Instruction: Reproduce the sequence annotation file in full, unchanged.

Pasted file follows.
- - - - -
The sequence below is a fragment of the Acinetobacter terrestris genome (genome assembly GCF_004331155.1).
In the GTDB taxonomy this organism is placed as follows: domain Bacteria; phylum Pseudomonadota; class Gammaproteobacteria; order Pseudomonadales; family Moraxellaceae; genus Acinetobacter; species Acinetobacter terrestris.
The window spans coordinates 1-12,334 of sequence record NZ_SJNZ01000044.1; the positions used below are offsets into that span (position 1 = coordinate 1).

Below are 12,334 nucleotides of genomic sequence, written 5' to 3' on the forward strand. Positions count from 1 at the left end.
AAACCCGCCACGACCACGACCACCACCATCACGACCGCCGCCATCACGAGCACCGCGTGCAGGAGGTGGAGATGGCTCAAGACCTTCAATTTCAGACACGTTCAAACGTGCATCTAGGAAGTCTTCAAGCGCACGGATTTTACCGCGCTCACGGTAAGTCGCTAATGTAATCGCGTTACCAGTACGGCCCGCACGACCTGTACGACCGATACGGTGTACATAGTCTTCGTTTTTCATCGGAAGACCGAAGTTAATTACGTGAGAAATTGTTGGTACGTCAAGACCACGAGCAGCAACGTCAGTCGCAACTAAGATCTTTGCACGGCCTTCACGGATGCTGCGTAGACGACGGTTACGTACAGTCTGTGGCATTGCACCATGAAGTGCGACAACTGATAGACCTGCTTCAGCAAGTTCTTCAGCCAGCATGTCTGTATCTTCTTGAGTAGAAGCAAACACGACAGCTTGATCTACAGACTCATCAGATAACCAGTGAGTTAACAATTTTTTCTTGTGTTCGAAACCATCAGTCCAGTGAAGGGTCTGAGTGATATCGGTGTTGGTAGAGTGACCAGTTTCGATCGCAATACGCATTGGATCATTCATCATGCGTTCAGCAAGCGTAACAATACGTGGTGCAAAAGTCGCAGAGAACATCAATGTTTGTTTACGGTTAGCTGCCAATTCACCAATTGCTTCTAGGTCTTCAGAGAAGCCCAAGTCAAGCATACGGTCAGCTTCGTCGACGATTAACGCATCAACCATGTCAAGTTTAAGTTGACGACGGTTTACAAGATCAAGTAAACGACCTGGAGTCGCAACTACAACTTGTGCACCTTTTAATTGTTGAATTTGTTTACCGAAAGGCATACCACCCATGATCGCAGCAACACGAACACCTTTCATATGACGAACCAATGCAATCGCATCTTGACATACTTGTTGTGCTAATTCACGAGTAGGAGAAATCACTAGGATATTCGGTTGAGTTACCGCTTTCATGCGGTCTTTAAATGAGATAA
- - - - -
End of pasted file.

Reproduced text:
The sequence below is a fragment of the Acinetobacter terrestris genome (genome assembly GCF_004331155.1).
In the GTDB taxonomy this organism is placed as follows: domain Bacteria; phylum Pseudomonadota; class Gammaproteobacteria; order Pseudomonadales; family Moraxellaceae; genus Acinetobacter; species Acinetobacter terrestris.
The window spans coordinates 1-12,334 of sequence record NZ_SJNZ01000044.1; the positions used below are offsets into that span (position 1 = coordinate 1).

Below are 12,334 nucleotides of genomic sequence, written 5' to 3' on the forward strand. Positions count from 1 at the left end.
AAACCCGCCACGACCACGACCACCACCATCACGACCGCCGCCATCACGAGCACCGCGTGCAGGAGGTGGAGATGGCTCAAGACCTTCAATTTCAGACACGTTCAAACGTGCATCTAGGAAGTCTTCAAGCGCACGGATTTTACCGCGCTCACGGTAAGTCGCTAATGTAATCGCGTTACCAGTACGGCCCGCACGACCTGTACGACCGATACGGTGTACATAGTCTTCGTTTTTCATCGGAAGACCGAAGTTAATTACGTGAGAAATTGTTGGTACGTCAAGACCACGAGCAGCAACGTCAGTCGCAACTAAGATCTTTGCACGGCCTTCACGGATGCTGCGTAGACGACGGTTACGTACAGTCTGTGGCATTGCACCATGAAGTGCGACAACTGATAGACCTGCTTCAGCAAGTTCTTCAGCCAGCATGTCTGTATCTTCTTGAGTAGAAGCAAACACGACAGCTTGATCTACAGACTCATCAGATAACCAGTGAGTTAACAATTTTTTCTTGTGTTCGAAACCATCAGTCCAGTGAAGGGTCTGAGTGATATCGGTGTTGGTAGAGTGACCAGTTTCGATCGCAATACGCATTGGATCATTCATCATGCGTTCAGCAAGCGTAACAATACGTGGTGCAAAAGTCGCAGAGAACATCAATGTTTGTTTACGGTTAGCTGCCAATTCACCAATTGCTTCTAGGTCTTCAGAGAAGCCCAAGTCAAGCATACGGTCAGCTTCGTCGACGATTAACGCATCAACCATGTCAAGTTTAAGTTGACGACGGTTTACAAGATCAAGTAAACGACCTGGAGTCGCAACTACAACTTGTGCACCTTTTAATTGTTGAATTTGTTTACCGAAAGGCATACCACCCATGATCGCAGCAACACGAACACCTTTCATATGACGAACCAATGCAATCGCATCTTGACATACTTGTTGTGCTAATTCACGAGTAGGAGAAATCACTAGGATATTCGGTTGAGTTACCGCTTTCATGCGGTCTTTAAATGAGATAA